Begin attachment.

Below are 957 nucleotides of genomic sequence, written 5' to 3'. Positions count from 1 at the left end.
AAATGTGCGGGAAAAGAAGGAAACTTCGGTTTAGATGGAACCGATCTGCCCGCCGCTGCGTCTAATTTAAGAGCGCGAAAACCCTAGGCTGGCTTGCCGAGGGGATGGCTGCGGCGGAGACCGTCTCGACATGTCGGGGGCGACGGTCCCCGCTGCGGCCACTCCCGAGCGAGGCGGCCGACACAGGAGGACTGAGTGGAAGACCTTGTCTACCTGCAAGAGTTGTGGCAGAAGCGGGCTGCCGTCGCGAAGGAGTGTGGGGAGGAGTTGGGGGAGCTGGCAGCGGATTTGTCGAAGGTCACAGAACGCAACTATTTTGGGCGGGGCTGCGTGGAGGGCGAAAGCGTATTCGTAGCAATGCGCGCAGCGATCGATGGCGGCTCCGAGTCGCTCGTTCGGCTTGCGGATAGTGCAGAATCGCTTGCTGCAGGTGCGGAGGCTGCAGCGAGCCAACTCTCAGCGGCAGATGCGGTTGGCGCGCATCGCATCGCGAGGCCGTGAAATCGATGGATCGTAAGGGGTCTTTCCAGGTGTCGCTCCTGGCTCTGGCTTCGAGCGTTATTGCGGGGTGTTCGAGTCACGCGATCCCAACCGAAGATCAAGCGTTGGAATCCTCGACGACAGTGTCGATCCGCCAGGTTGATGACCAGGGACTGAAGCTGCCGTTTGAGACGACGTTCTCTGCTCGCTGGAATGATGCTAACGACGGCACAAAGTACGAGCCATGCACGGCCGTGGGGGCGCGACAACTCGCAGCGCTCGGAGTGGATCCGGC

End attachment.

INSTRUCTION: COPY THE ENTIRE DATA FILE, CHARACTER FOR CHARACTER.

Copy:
Below are 957 nucleotides of genomic sequence, written 5' to 3'. Positions count from 1 at the left end.
AAATGTGCGGGAAAAGAAGGAAACTTCGGTTTAGATGGAACCGATCTGCCCGCCGCTGCGTCTAATTTAAGAGCGCGAAAACCCTAGGCTGGCTTGCCGAGGGGATGGCTGCGGCGGAGACCGTCTCGACATGTCGGGGGCGACGGTCCCCGCTGCGGCCACTCCCGAGCGAGGCGGCCGACACAGGAGGACTGAGTGGAAGACCTTGTCTACCTGCAAGAGTTGTGGCAGAAGCGGGCTGCCGTCGCGAAGGAGTGTGGGGAGGAGTTGGGGGAGCTGGCAGCGGATTTGTCGAAGGTCACAGAACGCAACTATTTTGGGCGGGGCTGCGTGGAGGGCGAAAGCGTATTCGTAGCAATGCGCGCAGCGATCGATGGCGGCTCCGAGTCGCTCGTTCGGCTTGCGGATAGTGCAGAATCGCTTGCTGCAGGTGCGGAGGCTGCAGCGAGCCAACTCTCAGCGGCAGATGCGGTTGGCGCGCATCGCATCGCGAGGCCGTGAAATCGATGGATCGTAAGGGGTCTTTCCAGGTGTCGCTCCTGGCTCTGGCTTCGAGCGTTATTGCGGGGTGTTCGAGTCACGCGATCCCAACCGAAGATCAAGCGTTGGAATCCTCGACGACAGTGTCGATCCGCCAGGTTGATGACCAGGGACTGAAGCTGCCGTTTGAGACGACGTTCTCTGCTCGCTGGAATGATGCTAACGACGGCACAAAGTACGAGCCATGCACGGCCGTGGGGGCGCGACAACTCGCAGCGCTCGGAGTGGATCCGGC